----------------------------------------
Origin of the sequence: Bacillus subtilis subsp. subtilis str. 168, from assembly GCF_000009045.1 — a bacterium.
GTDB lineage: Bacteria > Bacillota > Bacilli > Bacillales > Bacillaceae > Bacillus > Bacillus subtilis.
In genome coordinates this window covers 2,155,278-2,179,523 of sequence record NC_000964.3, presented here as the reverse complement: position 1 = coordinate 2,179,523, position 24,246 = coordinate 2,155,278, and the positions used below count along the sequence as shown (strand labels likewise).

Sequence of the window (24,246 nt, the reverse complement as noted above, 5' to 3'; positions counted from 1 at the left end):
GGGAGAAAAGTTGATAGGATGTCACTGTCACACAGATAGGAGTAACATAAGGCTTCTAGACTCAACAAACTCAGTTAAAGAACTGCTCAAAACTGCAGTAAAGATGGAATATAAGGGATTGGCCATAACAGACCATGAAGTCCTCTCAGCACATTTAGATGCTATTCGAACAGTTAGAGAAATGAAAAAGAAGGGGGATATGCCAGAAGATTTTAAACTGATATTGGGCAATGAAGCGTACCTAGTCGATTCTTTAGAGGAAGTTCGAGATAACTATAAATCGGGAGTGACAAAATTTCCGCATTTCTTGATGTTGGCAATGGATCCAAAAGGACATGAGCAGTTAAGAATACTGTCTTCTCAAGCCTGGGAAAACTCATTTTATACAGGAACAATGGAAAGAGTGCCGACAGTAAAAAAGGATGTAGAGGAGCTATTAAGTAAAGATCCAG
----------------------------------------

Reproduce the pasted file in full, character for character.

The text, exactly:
Origin of the sequence: Bacillus subtilis subsp. subtilis str. 168, from assembly GCF_000009045.1 — a bacterium.
GTDB lineage: Bacteria > Bacillota > Bacilli > Bacillales > Bacillaceae > Bacillus > Bacillus subtilis.
In genome coordinates this window covers 2,155,278-2,179,523 of sequence record NC_000964.3, presented here as the reverse complement: position 1 = coordinate 2,179,523, position 24,246 = coordinate 2,155,278, and the positions used below count along the sequence as shown (strand labels likewise).

Sequence of the window (24,246 nt, the reverse complement as noted above, 5' to 3'; positions counted from 1 at the left end):
GGGAGAAAAGTTGATAGGATGTCACTGTCACACAGATAGGAGTAACATAAGGCTTCTAGACTCAACAAACTCAGTTAAAGAACTGCTCAAAACTGCAGTAAAGATGGAATATAAGGGATTGGCCATAACAGACCATGAAGTCCTCTCAGCACATTTAGATGCTATTCGAACAGTTAGAGAAATGAAAAAGAAGGGGGATATGCCAGAAGATTTTAAACTGATATTGGGCAATGAAGCGTACCTAGTCGATTCTTTAGAGGAAGTTCGAGATAACTATAAATCGGGAGTGACAAAATTTCCGCATTTCTTGATGTTGGCAATGGATCCAAAAGGACATGAGCAGTTAAGAATACTGTCTTCTCAAGCCTGGGAAAACTCATTTTATACAGGAACAATGGAAAGAGTGCCGACAGTAAAAAAGGATGTAGAGGAGCTATTAAGTAAAGATCCAG